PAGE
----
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COURT CONVICTS FORMER NACOB BOSS OF CONTEMPT

An Accra High Court has convicted former Executive Secretary of the Narcotics Control Board (NACOB), Akrasi Sarpong, of contempt of court.

He was sentenced to sign a bond to be of good behavior and in default, serve two months in prison with hard labour, for making comments deemed derogatory, by the court. A Daily Graphic reporter, who wrote a news story about Mr. Sarpongis comment, was also sentenced to pay a fine of GH 5,00,00 and in default serve two months in prison.

His comments come on the heels of a court ruling in which the President Judge Justice Charles Edward Ekow Baiden granted bail to one Chief Sunny Ikechukwu Benjy Eke, a 53-year-old businessman, and his alleged accomplice, James Eleke Chukwu, 47, a second-hand clothes dealer. Chief Eke was arrested and remanded in prisons custody in 2013 for allegedly attempting to smuggle 281,604 grammes of liquid cocaine with a street value of over $12.5 million into the country. The drug was allegedly concealed in a 40-footer container filled with 1,946 boxes of shampoo imported from Bolivia in South America to Ghana.But, Mr. Sarpong, unsatisfied with the bail, is quoted to have said that the terms for the bail were very unfortunate because Chief Eke was known to have jumped bail in Brazil.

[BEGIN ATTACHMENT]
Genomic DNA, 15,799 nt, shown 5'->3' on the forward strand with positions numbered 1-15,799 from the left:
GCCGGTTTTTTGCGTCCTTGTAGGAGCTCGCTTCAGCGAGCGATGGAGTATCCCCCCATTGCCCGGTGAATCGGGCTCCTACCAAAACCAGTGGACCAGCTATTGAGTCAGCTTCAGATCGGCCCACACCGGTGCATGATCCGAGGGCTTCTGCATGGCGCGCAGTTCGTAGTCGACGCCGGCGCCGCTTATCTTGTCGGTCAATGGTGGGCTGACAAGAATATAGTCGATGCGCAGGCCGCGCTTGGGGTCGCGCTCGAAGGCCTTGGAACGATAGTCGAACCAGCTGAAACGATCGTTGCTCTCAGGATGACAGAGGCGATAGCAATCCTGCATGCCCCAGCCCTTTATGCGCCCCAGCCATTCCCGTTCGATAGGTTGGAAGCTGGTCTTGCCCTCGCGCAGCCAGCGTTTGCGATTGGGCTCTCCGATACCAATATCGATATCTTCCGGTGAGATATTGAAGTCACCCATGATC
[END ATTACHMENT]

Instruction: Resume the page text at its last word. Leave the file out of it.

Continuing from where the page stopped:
Mr. Sapong alleged that all international drug agencies were hunting for Chief Eke, but could not arrest him until he was nabbed in Ghana.

The former NACOB boss argued that the judge, in using his discretion as required by law, should have considered the past record of the suspect, which was public knowledge.

He said the fight against transnational organised crime is not for the security agencies alone but the whole justice delivery system in the country.

Mr. Sarpong warned that if the suspect escaped, nobody should blame NACOB because the board would use meagre state resources to monitor him (the suspect) as the walks free in the streets of Accra, a situation which he could take advantage of to escape again.

However, Justice Baiden, considered Mr. Sarpongs comments as being in contempt of court, which sought to undermine the credibility and integrity of the judicial system. Additionally, the presiding judge said the comments were wrong and unacceptable.

 

Source: The Ghanaian Times

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